A Collection of Tips for the Shop
by Howie Grunert
Here is a simple idea. I have a few bench vises in my shop. On one I have aluminum angle plates with glued in embedded magnets for soft jaws, but on the other vise, next to the mill, I have gone one step further.
I removed the steel jaws and replaced them with new ones made of aluminum. First, I roughed the jaws out, then I mounted them and closed the vise tight and, using the mill, leveled the top and ends of the jaws. Now I have soft jaws all the time and they work great. When I clamp something made of brass or aluminum it doesn’t get marked up. Don’t toss the steel ones; you may need them again someday.
Catching the Shop Vac Drips
by Charles Levinski
I use a shop vacuum to clean up after machining and the swarf often has oil or cutting fluid in it. This is no issue for the vacuum, but when I am done these liquids will often drip out of the vacuum hose and onto the floor.
To resolve this, I mounted a small container to catch the drippings. I selected a five-pound coffee container to mount in place of one of the shop vac accessories. In order to mount it, I cut a plastic Crystal Light container and hot glued it to the bottom of the coffee can, deliberately offset in order to fit properly (Photo 1). The Crystal Light container is just the right diameter to slip onto the accessory holder. After vacuuming, I position the end of the hose in the coffee can (Photo 2). No more oily mess on the floor!
Lunch Trays for the Shop
by Keven Coates
Lunch trays are very handy things. I acquired some of the old 70s fiberglass-based trays when my work cafeteria closed and have found them to be extremely useful around the house. Not only do my kids use them for their art projects (which has saved the dinner table many times), but I also use them when disassembling things with small parts.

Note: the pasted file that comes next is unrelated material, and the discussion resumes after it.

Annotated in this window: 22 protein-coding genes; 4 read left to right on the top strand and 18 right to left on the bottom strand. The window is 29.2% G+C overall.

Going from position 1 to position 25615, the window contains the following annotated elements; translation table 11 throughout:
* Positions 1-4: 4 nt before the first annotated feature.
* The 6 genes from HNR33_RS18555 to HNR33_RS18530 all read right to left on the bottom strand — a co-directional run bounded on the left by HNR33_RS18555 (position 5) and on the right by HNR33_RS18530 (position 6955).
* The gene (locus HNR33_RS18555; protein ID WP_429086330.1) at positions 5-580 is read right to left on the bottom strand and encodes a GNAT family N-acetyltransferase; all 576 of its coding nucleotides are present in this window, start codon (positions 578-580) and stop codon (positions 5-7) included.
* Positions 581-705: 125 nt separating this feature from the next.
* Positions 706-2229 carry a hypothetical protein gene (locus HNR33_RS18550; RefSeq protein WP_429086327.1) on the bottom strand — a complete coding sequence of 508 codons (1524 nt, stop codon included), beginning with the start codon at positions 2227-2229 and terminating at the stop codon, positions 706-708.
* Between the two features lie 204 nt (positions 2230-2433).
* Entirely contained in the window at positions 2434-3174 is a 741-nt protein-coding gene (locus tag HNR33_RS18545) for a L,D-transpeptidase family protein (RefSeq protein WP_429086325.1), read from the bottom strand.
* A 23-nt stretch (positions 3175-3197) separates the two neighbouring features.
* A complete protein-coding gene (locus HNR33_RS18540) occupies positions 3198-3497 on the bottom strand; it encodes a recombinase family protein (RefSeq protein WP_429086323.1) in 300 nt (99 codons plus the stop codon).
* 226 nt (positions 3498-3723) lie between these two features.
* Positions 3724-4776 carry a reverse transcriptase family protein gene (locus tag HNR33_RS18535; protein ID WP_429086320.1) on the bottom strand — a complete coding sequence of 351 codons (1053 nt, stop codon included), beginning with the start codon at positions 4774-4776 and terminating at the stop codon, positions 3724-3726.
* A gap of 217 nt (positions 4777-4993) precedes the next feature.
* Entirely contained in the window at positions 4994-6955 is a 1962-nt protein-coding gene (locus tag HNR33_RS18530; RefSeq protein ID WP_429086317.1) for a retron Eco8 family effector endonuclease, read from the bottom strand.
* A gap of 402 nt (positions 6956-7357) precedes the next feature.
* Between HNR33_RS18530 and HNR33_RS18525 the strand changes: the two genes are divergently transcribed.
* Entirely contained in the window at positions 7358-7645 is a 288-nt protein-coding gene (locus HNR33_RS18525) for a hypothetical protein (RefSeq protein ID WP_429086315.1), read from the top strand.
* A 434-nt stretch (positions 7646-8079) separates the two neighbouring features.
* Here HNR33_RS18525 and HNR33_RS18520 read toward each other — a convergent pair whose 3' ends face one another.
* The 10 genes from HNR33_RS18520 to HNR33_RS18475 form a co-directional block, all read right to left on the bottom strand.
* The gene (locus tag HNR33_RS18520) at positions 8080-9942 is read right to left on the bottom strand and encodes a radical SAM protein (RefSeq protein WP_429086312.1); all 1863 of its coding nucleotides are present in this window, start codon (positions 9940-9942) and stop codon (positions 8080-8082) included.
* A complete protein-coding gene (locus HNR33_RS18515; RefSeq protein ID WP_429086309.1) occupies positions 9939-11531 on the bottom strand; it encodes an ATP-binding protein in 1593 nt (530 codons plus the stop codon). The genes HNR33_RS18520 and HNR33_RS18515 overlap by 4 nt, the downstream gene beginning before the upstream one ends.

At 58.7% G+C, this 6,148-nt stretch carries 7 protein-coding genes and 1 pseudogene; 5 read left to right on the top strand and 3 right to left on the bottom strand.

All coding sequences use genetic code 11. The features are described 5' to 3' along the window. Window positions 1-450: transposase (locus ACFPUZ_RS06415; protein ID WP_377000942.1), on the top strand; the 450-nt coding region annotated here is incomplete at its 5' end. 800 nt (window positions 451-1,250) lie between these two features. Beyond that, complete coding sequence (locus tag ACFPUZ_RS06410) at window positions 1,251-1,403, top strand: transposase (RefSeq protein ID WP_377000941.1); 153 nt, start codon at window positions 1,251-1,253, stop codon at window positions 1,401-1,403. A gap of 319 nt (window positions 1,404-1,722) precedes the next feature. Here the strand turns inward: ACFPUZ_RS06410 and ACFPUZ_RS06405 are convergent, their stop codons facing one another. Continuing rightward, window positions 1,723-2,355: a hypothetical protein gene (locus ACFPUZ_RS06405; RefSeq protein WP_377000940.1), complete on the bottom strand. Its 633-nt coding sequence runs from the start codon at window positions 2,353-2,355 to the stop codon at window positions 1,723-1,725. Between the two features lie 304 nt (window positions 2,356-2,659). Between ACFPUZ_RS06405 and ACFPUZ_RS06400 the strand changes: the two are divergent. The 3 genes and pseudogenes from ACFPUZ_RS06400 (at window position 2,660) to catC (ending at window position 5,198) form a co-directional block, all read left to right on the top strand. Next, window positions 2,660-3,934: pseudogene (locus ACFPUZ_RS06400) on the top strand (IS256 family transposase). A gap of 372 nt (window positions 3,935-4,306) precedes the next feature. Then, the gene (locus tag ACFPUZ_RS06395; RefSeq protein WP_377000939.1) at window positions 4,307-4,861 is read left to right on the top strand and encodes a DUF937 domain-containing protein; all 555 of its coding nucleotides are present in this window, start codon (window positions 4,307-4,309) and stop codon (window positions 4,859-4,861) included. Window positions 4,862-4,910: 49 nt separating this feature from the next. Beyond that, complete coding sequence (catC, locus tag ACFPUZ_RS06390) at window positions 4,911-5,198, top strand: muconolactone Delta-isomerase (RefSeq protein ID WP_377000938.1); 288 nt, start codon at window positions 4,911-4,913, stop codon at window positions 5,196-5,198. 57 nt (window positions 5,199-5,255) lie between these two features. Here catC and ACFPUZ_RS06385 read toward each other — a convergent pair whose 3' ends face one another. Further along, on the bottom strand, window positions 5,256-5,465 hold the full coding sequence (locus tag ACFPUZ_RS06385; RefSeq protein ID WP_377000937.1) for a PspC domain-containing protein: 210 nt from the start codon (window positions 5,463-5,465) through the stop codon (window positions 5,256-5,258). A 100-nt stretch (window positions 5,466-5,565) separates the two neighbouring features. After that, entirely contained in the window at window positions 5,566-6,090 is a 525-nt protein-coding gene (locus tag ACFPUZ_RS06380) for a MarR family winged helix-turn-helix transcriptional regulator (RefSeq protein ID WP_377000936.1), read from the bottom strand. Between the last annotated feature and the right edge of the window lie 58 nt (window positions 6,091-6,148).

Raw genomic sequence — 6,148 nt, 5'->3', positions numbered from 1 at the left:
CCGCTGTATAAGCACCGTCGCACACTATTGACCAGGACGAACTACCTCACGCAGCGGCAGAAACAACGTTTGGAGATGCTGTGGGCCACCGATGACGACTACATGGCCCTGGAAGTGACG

Have you ever taken apart a carburetor or laptop and dropped a tiny screw? In my experience, it bounces once off the table, rolls down my sleeve, then finally hits the ground. Often I can hear it hit, but rarely do I see it – and this is best case! Worst case is when I don’t even hear it hit the ground! When that happens, fear strikes, and I’m paralyzed until I can carefully examine all of my clothing in hopes of catching it before it descends farther into the unknown!
Using a tray to work over can save you from all of that. If a small part hits the tray, you can hear it and the rolled up lips on the edge mean things almost always stay on the tray. The tray will also hold all the parts safely in one place. As long as you know where they all go, they’re right there for you when you put it all back together.
Also, if you need to put your work away because you’ve been interrupted with a rush project or dinner you can easily move the whole thing and not lose any parts. Come back to it later with the pieces in the same place they were before.